To underscore the importance the United Nations attaches to children, one of the steps taken was to set aside November 20 of every year as the Universal Children’s Day. It was first marked worldwide in 1954 under the auspices of the UN.

The day was set aside to encourage  nations of the world to devote a special day for the promotion of the welfare of children as well as provide platforms for interaction and understanding among children.

Here in Nigeria, May 27 of every year (today) is dedicated  to celebrate children. It is usually a school-free day, with primary and secondary school children traditionally decked out in their school uniforms for competitive march-pasts in open fields, with top government officials on hand to acknowledge their salute.

Beyond the pompand pageantry however, the Children’s Day in Nigeria calls for greater attention to the multiplicity of challenges that children face. Nigeria remains one of the countries with the highest number of out-of-school children and school dropouts roaming the streets. In the North, they are known as al majiri (or Islamic pupils cast loose in the streets to beg for alms). In the South, they are mostly found in the streets hawking (usually) a variety of petty items.

Children have come under additional pressures as a result of upsurges of violence, especially the Boko Haram Islamist insurgency in the North East, which has uprooted millions of people from their homes. Boko Haram directly targeted schools, destroying so many of them in the three core conflict states of Borno, Yobe and Adamawa.  Many of these children have been living in Internally-Displaced People’s IDPs camps in many parts of the country and have been out of school for upwards of three years.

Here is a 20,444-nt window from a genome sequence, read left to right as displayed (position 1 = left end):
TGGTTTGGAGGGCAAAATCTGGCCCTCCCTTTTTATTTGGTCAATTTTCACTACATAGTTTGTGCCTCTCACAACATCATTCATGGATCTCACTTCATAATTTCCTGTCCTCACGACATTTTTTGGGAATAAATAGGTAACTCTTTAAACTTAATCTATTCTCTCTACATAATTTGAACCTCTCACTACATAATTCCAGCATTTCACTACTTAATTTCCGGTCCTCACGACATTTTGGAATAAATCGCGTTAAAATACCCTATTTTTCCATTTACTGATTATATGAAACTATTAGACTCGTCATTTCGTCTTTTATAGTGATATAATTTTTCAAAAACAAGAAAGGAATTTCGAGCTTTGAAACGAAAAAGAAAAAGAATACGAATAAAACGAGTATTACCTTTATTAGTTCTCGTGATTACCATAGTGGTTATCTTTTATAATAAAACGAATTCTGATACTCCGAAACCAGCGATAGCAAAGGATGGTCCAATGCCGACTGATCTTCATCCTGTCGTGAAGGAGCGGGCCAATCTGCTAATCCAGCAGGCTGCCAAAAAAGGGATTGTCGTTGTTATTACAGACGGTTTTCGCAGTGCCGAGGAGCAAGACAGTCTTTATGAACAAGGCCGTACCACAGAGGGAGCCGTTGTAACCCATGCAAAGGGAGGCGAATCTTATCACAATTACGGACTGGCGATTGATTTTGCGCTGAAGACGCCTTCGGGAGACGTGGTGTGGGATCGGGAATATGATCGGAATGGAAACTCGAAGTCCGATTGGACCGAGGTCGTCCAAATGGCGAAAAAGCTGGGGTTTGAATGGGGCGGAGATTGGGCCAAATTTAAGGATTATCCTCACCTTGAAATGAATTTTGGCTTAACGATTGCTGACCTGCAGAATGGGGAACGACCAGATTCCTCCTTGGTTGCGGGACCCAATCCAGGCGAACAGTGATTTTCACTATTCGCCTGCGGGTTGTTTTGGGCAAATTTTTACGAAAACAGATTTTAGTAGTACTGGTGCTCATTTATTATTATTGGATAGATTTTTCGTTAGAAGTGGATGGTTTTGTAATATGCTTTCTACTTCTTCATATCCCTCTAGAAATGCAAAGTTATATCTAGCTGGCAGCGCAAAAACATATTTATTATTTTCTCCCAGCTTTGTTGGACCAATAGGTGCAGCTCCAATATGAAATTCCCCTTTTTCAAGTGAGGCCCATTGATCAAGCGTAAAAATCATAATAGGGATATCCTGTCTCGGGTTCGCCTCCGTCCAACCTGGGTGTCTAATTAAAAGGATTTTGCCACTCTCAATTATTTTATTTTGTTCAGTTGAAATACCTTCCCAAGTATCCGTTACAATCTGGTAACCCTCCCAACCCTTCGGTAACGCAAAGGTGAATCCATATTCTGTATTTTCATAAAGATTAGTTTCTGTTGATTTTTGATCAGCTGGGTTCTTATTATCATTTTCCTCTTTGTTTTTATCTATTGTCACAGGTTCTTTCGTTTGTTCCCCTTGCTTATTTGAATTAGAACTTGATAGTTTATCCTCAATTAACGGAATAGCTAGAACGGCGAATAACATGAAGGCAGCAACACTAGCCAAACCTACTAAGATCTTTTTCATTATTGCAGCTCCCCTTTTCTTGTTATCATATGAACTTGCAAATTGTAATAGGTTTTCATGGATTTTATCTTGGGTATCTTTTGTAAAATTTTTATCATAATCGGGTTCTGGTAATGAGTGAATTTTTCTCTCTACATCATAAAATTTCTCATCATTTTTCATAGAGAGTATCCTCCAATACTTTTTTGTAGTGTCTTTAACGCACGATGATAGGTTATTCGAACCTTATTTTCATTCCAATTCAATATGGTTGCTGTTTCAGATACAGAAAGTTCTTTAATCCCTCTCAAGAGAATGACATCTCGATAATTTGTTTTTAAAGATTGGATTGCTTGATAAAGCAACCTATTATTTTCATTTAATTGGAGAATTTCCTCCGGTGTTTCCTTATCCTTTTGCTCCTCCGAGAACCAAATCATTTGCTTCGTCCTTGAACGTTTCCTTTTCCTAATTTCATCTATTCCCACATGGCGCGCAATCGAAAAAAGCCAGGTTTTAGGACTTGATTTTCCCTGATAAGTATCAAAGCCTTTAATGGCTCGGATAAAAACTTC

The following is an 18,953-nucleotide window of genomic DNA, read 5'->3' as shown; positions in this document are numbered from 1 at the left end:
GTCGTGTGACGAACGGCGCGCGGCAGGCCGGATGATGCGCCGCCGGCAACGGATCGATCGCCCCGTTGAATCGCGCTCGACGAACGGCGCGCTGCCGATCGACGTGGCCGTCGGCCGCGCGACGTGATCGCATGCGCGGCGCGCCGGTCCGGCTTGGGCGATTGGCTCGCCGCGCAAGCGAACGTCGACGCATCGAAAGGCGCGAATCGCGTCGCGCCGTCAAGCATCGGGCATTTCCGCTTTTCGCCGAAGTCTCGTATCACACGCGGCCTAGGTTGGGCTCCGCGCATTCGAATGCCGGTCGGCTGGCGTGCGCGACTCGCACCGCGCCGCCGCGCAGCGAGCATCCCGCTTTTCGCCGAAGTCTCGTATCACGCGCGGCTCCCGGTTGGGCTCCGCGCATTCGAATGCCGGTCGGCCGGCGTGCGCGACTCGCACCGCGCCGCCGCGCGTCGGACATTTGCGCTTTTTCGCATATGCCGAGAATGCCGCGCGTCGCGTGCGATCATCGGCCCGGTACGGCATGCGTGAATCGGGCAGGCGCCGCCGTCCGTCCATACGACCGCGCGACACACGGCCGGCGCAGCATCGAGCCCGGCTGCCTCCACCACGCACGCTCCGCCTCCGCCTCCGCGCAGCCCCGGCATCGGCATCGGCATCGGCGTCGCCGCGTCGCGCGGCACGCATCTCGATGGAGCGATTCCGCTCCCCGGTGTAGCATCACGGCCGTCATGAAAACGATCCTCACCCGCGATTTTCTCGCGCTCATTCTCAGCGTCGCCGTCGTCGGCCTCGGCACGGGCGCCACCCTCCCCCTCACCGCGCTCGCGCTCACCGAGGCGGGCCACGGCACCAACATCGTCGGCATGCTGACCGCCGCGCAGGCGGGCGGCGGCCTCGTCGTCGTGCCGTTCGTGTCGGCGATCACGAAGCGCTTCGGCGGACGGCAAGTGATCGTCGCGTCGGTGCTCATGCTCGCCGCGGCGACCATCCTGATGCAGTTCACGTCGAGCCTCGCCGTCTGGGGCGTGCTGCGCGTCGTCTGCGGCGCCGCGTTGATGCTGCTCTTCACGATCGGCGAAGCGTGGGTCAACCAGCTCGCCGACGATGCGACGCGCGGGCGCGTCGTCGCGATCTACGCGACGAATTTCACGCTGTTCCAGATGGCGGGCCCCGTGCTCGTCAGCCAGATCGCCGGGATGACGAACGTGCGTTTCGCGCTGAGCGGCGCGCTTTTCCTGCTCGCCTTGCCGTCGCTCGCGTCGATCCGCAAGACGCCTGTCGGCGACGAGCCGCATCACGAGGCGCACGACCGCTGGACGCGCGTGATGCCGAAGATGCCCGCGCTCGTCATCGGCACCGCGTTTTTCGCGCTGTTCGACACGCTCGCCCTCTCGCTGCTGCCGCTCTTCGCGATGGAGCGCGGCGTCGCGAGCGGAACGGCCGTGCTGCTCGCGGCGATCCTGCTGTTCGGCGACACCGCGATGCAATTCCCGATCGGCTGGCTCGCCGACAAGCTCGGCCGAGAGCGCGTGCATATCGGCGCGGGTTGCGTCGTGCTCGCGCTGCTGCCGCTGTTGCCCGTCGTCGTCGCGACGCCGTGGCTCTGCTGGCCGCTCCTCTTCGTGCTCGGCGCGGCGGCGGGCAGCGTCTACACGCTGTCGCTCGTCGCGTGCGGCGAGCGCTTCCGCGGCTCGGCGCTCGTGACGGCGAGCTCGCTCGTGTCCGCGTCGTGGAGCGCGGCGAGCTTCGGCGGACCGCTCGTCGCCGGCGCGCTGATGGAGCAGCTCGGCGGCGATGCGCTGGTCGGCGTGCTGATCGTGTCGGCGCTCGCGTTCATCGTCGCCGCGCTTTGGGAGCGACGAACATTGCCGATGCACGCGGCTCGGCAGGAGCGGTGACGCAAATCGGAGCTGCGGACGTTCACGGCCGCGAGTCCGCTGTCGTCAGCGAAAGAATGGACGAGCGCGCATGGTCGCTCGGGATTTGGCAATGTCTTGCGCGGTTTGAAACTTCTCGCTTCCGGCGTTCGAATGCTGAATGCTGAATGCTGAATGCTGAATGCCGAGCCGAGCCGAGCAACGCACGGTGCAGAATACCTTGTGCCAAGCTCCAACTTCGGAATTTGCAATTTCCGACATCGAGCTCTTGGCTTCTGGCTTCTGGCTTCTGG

In addition to this, Nigerian children still suffer child labour, domestic violence and deprivations linked to poverty and ignorance. The girl child, in particular, is increasingly targeted by abductors who either kidnap them for ransom or force them into early marriage. The cases of Ese Oruru and others are festering.

We call on both Federal and State governments to take the welfare of our children, especially the less-privileged ones more serious. We must devote more care and attention to the wellbeing of the children of the poor, otherwise, when they grow up the society will never know peace.

Young people who have lent themselves to agents of terror in Northern Nigeria by becoming suicide bombers is a warning of how the neglect of children on cultural, religious or whatever basis can come back to haunt the society.

Caring for the welfare of our children is in the national interest. They are still the leaders – or terrors – of tomorrow!


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